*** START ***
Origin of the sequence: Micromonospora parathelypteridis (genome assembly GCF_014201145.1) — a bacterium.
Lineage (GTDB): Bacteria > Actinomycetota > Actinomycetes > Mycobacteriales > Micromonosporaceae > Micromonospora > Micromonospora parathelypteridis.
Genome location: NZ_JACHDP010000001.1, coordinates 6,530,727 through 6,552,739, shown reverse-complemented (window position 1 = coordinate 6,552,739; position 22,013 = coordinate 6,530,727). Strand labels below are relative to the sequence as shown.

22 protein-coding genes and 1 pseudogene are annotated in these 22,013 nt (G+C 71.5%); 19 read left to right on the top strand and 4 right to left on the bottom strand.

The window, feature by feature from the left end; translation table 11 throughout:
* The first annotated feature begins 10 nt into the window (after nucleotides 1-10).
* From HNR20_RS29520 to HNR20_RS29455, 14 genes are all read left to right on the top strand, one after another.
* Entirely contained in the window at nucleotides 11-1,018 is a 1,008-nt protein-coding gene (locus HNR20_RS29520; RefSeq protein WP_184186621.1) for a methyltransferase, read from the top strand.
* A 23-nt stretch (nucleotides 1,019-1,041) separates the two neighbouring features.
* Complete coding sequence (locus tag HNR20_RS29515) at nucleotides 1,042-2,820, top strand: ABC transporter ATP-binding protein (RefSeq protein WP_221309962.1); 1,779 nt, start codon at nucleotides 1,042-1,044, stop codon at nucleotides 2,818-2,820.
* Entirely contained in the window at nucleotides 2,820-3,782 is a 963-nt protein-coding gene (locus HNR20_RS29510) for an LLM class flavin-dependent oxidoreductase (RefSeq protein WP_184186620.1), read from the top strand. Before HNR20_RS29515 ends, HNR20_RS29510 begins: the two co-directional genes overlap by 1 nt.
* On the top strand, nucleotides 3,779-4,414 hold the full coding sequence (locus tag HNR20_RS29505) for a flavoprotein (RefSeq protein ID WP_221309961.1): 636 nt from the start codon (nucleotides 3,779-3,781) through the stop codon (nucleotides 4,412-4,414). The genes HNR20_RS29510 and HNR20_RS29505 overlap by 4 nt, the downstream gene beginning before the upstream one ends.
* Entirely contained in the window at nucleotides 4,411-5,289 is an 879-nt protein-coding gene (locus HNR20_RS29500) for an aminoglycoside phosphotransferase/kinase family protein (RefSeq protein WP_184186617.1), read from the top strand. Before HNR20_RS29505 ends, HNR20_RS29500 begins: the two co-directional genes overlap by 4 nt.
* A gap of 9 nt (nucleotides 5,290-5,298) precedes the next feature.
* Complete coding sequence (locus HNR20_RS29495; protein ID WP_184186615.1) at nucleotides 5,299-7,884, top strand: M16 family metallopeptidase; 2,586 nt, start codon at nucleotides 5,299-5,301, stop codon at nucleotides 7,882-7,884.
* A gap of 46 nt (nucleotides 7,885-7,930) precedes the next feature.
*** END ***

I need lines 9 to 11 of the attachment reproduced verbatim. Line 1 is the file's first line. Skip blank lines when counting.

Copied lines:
* A 23-nt stretch (nucleotides 1,019-1,041) separates the two neighbouring features.
* Complete coding sequence (locus tag HNR20_RS29515) at nucleotides 1,042-2,820, top strand: ABC transporter ATP-binding protein (RefSeq protein WP_221309962.1); 1,779 nt, start codon at nucleotides 1,042-1,044, stop codon at nucleotides 2,818-2,820.
* Entirely contained in the window at nucleotides 2,820-3,782 is a 963-nt protein-coding gene (locus HNR20_RS29510) for an LLM class flavin-dependent oxidoreductase (RefSeq protein WP_184186620.1), read from the top strand. Before HNR20_RS29515 ends, HNR20_RS29510 begins: the two co-directional genes overlap by 1 nt.